With an increase of women being diagnosed with endometriosis and more investigations into the treatment of the disease, the glaringly obvious question has to be asked – is endometriosis an autoimmune disease?
Previously, diagnosis and treatment of endometriosis have revolved around surgery and hormone suppression with the oral contraceptive pill or other drugs whereas now therapies are beginning to include anti-inflammatory and immune modulating treatments. Recently more studies are concluding that endometriosis fulfils most of the criteria for an autoimmune disease, including blood markers of inflammatory cytokines and tissue specific autoantibodies.
Further investigation has also shown that hypothyroidism, fibromyalgia, chronic fatigue syndrome, autoimmune diseases, allergies and asthma are all significantly more common in women with endometriosis than in women in the general population. The link between autoimmune disease and endometriosis is getting stronger; the greater question then moves to how to support it holistically? I tend to look at a broad systemic approach in my protocols, targeting inflammation and specific oestrogen clearance pathways.
Most endometrial tissue legion growths are wrapped around the fallopian tubes, ovaries, pouch of Douglas, large intestines and bladder, they can appear in any part of the body (including sinuses, oesophagus, lungs and even brain tissue).
For most individuals however, even getting diagnosed is a pain; sometimes it can take years to finally have the illness recognised. The delays can occur at an individual patient level and a medical level as both women and their doctors can normalise symptoms, since they can be suppressed through ‘easy’ hormone treatment (such as the pill), and non-discriminatory investigations are relied upon like abdominal and trans-vaginal ultrasounds – which do not confirm, or rule out, much of anything.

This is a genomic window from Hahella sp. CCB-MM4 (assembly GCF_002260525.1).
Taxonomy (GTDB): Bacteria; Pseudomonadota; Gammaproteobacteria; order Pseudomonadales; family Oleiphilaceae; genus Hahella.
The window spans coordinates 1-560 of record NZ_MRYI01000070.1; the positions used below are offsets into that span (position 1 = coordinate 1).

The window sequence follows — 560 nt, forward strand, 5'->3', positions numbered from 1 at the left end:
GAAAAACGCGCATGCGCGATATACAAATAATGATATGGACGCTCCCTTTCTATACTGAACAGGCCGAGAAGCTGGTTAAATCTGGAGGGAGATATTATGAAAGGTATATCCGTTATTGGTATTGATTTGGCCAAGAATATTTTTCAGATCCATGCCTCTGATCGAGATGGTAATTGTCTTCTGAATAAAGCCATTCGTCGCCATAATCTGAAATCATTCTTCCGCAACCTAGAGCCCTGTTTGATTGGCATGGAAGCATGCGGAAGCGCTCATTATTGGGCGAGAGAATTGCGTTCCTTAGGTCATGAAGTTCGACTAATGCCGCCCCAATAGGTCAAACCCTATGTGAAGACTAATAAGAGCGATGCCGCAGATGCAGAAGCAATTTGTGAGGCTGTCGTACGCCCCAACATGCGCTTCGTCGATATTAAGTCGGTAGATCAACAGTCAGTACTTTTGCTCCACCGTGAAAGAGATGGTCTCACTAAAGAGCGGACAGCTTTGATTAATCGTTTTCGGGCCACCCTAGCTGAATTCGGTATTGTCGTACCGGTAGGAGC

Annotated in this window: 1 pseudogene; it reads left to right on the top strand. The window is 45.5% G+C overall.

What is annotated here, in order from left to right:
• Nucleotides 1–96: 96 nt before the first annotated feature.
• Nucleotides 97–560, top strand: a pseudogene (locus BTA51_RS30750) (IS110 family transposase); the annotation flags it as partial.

The only way of certain diagnosis is laparoscopic surgery and lots of patients will avoid doing the invasive procedure due to fear of the surgery, or fear of the diagnosis.
Individuals with chronic illness will mostly agree that getting a diagnosis helps them in a multitude of ways. Giving the disease a name and creating a dialogue and language so that they can communicate better with others about it, is usually well worth the struggle in getting the procedure done. Communicating that your period pain gives you ‘blackout drunk’ like sensations with wicked, contraction-like chest pain, will often lead to raised eyebrows and a friendly, one-up-man-ship game of “who knows someone with the worst period pain” at your workplace.
Early detection and treatment can empower women and promote better reproductive health and help to prevent infertility and chronic pain for sufferers.
Consulting a qualified Naturopath in conjunction with medical care may achieve lasting results faster and often avoid surgery. Call True Medicine on 07 5530 1863 for your personal health assessment.
Source: Becky Carbines BHSc Nat